In this episode, Kelli Lemon and Michael Paul Williams talk with The New York Times Magazine and 1619 Project contributor Linda Villarosa about her new book "Under the Skin: Racism, Inequality, and the Health of a Nation." In the conversation and book, Linda shares troubling statistics that college-educated Black mothers are more likely to die, almost die, or lose their babies than white mothers who haven’t finished high school.
Linda also shares that some of today’s medical texts and instruments still carry fallacious slavery-era assumptions that Black bodies are fundamentally different from white bodies, causing disproportionate suffering. After the Monuments is supported by VCU Massey Cancer Center and Team Henry Enterprises.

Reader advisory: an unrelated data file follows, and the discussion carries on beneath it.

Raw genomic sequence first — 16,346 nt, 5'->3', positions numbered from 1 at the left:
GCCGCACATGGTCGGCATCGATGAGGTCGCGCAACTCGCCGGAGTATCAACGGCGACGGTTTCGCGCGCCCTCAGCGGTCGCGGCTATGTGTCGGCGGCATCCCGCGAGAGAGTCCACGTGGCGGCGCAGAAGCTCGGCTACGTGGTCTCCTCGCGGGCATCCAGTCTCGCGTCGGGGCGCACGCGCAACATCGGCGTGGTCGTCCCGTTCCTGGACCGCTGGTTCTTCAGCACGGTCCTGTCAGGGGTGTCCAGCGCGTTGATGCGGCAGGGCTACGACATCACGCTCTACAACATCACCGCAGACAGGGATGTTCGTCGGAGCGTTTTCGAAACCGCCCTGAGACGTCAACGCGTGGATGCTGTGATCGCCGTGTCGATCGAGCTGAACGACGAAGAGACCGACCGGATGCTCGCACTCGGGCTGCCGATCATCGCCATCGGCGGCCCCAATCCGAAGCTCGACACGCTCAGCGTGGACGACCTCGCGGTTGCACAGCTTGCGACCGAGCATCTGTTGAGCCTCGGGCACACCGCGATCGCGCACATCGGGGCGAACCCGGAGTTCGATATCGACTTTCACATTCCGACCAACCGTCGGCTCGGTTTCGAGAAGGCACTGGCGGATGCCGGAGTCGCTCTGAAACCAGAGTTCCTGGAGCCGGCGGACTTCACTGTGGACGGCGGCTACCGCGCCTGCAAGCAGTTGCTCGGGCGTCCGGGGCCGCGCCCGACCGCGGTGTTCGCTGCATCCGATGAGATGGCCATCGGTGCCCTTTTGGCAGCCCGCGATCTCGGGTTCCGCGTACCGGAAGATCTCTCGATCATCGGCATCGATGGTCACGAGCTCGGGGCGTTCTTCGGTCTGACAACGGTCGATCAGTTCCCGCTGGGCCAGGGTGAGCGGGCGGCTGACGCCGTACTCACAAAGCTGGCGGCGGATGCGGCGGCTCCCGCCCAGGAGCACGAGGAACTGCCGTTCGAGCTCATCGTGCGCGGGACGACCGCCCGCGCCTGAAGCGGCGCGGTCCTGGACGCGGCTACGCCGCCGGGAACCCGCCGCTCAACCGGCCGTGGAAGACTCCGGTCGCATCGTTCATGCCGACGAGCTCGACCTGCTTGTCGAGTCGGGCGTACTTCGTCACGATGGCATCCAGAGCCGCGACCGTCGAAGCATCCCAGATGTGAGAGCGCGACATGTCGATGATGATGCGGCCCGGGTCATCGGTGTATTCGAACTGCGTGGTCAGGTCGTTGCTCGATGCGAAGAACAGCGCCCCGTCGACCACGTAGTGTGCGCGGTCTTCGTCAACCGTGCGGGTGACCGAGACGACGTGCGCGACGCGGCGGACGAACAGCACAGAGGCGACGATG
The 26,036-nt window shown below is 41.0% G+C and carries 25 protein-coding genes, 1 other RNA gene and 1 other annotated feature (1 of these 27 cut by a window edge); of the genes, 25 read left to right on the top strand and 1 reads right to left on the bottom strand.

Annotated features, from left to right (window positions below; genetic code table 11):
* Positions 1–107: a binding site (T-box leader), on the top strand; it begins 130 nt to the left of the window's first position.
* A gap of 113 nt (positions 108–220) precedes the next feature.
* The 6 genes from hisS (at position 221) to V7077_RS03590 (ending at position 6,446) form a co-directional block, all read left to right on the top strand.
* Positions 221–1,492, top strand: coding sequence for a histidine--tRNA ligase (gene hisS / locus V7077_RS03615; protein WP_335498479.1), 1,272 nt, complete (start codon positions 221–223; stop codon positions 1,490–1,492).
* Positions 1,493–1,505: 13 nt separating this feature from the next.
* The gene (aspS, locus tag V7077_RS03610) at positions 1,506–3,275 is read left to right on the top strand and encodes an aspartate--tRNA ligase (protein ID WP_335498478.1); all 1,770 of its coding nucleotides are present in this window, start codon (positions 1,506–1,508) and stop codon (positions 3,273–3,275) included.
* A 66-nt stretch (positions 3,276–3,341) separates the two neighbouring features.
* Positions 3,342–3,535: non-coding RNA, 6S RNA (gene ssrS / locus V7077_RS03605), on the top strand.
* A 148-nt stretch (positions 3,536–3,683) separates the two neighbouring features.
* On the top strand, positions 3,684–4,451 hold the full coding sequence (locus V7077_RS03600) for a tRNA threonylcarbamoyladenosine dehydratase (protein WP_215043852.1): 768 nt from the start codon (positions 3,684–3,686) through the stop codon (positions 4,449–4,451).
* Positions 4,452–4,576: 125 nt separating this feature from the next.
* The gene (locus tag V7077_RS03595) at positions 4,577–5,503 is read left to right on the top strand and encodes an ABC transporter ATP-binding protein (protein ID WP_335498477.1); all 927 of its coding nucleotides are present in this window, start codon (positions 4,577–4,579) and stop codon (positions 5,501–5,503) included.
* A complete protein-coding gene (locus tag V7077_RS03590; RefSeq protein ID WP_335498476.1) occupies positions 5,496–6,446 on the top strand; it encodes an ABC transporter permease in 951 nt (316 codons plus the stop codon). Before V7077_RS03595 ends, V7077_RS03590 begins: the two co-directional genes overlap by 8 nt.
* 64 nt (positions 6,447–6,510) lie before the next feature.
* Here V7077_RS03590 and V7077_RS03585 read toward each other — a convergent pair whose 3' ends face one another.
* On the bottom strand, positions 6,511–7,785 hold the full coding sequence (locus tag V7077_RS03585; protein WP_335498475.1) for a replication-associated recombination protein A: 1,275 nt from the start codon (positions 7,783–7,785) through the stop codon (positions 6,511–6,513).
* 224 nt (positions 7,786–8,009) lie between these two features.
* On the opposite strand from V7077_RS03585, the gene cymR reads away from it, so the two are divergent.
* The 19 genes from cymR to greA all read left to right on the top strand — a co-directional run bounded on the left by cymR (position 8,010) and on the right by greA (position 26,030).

MICHAEL PAUL WILLIAMS COLUMNS
I’m not a “shut up and dribble” guy when it comes to athletes. Nor am I a “shut up and coach” guy.
As a reporter from the former capital of the Confederacy prepared to depart for the former hub of German Nazism, insurrectionists stormed the U.S. Capitol.
"Someday in a more enlightened future, we will have a memorial day commemorating school children lost to mass shootings," writes columnist Michael Paul Williams.